Tuesday, April 7, 2020
April 7, 2020

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Clark County Public Health: Staying 6-feet apart key to stopping virus spread

By , Columbian staff writer
Published:

It can be hard to understand what is and isn’t allowed under social-distancing recommendations as new restrictions have rolled out over the past couple of weeks.

In an attempt to clarify what Gov. Jay Inslee’s stay-at-home order means for residents and everyday activities, The Columbian submitted questions to Clark County Public Health asking for some community guidance.

The gist of the responses, which came from Public Information Officer Marissa Armstrong, is that staying 6 feet away from others is key to stopping the spread of COVID-19.

It’s also important to restrict household visitors, even if you’re hosting fewer than 10 and you can keep distance from each other.

“If you have people in your house, they are talking, coughing and sneezing in your home,” she said. “COVID-19 is spread via respiratory droplets. If someone coughs or sneezes, those droplets are then deposited all over your house. If you touch those surfaces, then your face, you’re exposing yourself to the virus.”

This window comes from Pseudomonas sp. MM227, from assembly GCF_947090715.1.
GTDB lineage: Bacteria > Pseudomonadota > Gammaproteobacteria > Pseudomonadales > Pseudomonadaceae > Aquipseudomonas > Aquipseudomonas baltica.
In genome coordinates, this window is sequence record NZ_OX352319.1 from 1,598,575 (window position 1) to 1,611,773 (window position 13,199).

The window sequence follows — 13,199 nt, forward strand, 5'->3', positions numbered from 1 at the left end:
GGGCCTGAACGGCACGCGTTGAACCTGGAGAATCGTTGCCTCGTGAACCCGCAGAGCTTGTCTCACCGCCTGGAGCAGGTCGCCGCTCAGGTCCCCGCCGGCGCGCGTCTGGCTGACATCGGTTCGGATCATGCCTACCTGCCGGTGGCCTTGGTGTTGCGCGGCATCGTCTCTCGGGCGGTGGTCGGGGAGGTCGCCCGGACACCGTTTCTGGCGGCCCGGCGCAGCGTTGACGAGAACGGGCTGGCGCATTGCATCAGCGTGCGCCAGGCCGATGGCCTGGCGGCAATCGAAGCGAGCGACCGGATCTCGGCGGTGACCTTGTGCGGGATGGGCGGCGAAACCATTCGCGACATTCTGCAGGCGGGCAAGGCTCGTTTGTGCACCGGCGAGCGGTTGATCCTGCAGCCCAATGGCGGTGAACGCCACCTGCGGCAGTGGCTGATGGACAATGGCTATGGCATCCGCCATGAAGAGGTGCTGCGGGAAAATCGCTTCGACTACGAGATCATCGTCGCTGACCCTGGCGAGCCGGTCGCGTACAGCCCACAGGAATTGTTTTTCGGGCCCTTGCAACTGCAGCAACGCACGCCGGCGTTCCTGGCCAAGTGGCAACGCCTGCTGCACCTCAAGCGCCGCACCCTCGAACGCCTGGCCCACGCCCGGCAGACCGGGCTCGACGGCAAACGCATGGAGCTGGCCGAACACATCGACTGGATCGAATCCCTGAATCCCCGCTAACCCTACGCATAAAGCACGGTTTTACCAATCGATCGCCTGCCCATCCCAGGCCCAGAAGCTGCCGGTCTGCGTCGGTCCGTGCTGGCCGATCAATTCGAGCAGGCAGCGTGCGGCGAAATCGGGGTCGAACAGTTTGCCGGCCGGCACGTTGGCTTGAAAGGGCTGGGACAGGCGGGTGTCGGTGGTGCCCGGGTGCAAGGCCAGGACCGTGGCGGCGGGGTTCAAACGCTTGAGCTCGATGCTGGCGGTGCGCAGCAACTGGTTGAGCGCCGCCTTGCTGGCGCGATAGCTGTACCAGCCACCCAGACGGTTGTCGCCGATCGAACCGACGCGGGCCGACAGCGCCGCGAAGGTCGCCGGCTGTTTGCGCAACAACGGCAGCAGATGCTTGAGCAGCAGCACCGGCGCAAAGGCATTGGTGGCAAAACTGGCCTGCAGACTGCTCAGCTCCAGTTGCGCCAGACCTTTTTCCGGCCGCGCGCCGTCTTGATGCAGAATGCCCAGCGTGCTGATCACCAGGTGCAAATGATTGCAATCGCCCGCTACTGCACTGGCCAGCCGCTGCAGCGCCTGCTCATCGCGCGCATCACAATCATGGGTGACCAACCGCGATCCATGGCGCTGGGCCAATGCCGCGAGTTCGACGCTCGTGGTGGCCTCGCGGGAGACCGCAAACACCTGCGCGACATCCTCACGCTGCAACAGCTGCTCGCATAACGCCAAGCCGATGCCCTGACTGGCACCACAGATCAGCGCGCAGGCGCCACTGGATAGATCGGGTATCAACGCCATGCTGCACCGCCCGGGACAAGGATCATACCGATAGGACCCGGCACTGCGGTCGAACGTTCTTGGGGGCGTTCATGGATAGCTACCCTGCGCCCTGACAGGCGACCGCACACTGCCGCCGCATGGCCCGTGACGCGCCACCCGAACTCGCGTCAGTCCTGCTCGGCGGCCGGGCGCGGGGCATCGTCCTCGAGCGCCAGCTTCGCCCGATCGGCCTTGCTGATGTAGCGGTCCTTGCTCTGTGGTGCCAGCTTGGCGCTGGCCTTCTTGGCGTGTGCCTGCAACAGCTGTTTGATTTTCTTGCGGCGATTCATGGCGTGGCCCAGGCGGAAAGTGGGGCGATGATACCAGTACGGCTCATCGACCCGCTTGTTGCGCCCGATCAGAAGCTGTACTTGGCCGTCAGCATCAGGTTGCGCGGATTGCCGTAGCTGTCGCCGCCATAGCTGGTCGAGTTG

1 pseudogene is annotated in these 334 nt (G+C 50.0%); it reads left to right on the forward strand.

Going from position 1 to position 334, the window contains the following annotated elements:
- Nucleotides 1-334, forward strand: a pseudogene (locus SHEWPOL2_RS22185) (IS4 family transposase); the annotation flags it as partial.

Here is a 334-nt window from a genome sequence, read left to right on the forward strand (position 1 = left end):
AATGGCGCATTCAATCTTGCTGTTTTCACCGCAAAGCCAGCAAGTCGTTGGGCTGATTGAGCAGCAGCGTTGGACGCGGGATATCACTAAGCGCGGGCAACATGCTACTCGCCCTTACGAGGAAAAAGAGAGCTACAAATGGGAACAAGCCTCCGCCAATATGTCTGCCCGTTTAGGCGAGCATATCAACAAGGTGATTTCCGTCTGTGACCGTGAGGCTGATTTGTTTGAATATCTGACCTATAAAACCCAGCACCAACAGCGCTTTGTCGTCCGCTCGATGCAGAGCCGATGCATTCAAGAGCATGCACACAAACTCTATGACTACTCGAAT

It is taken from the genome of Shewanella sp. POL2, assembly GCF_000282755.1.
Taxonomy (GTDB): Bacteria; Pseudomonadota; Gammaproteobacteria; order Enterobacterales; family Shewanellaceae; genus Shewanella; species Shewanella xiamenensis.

Here are answers to some other common questions.

Is it OK to go on a hike? What’s the threshold for how populated a trail or park area needs to be for someone to turn around?

Yes, it’s OK to go on a hike, just keep social distancing in mind. If you can’t keep space — at least 6 feet — between yourself and others, then it’s too crowded to safely hike there. Consider visiting a less popular park or trail, where you can exercise while keeping distance between yourself and others.

(All state-managed parks, wildlife areas and water access areas are closed beginning today for the next two weeks, in response to Inslee’s order.)

What forms of exercise are recommended right now?

Exercise where you can maintain a safe distance (at least 6 feet) between yourself and others: going for a walk around the neighborhood, hiking on a trail that’s not overcrowded, playing games in your backyard with household members, using exercise equipment at home, and watching exercise videos and classes online.

Is it OK to shoot hoops with a friend right now, or throw a football, baseball or Frisbee?

We recommend not engaging in activities in which people from different households touch an object, such as a football, baseball or Frisbee.

Is it OK to stand 6-feet apart in your front yard and drink a beer with a neighbor, or have a cookout?

The key is to remember social distancing. If you cannot keep at least 6 feet between yourself and others, then you shouldn’t do it.

Is it OK to ride your bike around the neighborhood?

Yes.

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